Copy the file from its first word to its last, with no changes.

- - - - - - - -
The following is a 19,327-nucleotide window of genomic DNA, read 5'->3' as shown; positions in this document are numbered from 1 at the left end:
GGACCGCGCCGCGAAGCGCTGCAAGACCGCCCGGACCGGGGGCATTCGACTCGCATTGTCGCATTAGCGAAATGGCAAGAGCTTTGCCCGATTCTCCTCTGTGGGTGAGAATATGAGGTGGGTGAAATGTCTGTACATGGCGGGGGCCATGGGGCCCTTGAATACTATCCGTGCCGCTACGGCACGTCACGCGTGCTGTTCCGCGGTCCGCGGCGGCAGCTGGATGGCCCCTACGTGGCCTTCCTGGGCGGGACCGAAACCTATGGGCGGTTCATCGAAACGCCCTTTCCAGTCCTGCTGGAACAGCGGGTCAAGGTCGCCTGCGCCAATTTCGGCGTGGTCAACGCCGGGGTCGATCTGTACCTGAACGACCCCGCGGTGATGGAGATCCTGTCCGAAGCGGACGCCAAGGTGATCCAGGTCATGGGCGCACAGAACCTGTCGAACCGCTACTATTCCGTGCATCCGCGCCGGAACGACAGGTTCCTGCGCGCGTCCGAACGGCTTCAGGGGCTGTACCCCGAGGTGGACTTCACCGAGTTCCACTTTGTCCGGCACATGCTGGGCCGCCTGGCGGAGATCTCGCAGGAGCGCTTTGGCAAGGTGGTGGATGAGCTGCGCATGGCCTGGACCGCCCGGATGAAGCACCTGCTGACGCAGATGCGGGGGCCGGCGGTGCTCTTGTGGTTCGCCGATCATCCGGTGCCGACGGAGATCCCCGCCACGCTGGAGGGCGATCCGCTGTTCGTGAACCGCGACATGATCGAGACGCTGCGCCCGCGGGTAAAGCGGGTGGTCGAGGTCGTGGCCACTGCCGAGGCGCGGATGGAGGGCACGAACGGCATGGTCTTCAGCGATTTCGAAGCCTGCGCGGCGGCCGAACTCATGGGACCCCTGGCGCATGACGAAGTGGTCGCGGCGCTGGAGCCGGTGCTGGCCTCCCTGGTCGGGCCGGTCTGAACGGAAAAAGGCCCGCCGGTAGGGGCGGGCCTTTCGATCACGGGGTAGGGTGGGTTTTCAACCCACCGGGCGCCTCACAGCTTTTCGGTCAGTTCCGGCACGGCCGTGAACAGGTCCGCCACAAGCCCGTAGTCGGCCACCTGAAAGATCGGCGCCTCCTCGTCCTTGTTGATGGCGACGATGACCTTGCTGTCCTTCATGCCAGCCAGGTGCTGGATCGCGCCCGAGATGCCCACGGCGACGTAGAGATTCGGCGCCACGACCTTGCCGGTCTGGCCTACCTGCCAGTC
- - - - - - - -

The following is a 19,327-nucleotide window of genomic DNA, read 5'->3' as shown; positions in this document are numbered from 1 at the left end:
GGACCGCGCCGCGAAGCGCTGCAAGACCGCCCGGACCGGGGGCATTCGACTCGCATTGTCGCATTAGCGAAATGGCAAGAGCTTTGCCCGATTCTCCTCTGTGGGTGAGAATATGAGGTGGGTGAAATGTCTGTACATGGCGGGGGCCATGGGGCCCTTGAATACTATCCGTGCCGCTACGGCACGTCACGCGTGCTGTTCCGCGGTCCGCGGCGGCAGCTGGATGGCCCCTACGTGGCCTTCCTGGGCGGGACCGAAACCTATGGGCGGTTCATCGAAACGCCCTTTCCAGTCCTGCTGGAACAGCGGGTCAAGGTCGCCTGCGCCAATTTCGGCGTGGTCAACGCCGGGGTCGATCTGTACCTGAACGACCCCGCGGTGATGGAGATCCTGTCCGAAGCGGACGCCAAGGTGATCCAGGTCATGGGCGCACAGAACCTGTCGAACCGCTACTATTCCGTGCATCCGCGCCGGAACGACAGGTTCCTGCGCGCGTCCGAACGGCTTCAGGGGCTGTACCCCGAGGTGGACTTCACCGAGTTCCACTTTGTCCGGCACATGCTGGGCCGCCTGGCGGAGATCTCGCAGGAGCGCTTTGGCAAGGTGGTGGATGAGCTGCGCATGGCCTGGACCGCCCGGATGAAGCACCTGCTGACGCAGATGCGGGGGCCGGCGGTGCTCTTGTGGTTCGCCGATCATCCGGTGCCGACGGAGATCCCCGCCACGCTGGAGGGCGATCCGCTGTTCGTGAACCGCGACATGATCGAGACGCTGCGCCCGCGGGTAAAGCGGGTGGTCGAGGTCGTGGCCACTGCCGAGGCGCGGATGGAGGGCACGAACGGCATGGTCTTCAGCGATTTCGAAGCCTGCGCGGCGGCCGAACTCATGGGACCCCTGGCGCATGACGAAGTGGTCGCGGCGCTGGAGCCGGTGCTGGCCTCCCTGGTCGGGCCGGTCTGAACGGAAAAAGGCCCGCCGGTAGGGGCGGGCCTTTCGATCACGGGGTAGGGTGGGTTTTCAACCCACCGGGCGCCTCACAGCTTTTCGGTCAGTTCCGGCACGGCCGTGAACAGGTCCGCCACAAGCCCGTAGTCGGCCACCTGAAAGATCGGCGCCTCCTCGTCCTTGTTGATGGCGACGATGACCTTGCTGTCCTTCATGCCAGCCAGGTGCTGGATCGCGCCCGAGATGCCCACGGCGACGTAGAGATTCGGCGCCACGACCTTGCCGGTCTGGCCTACCTGCCAGTC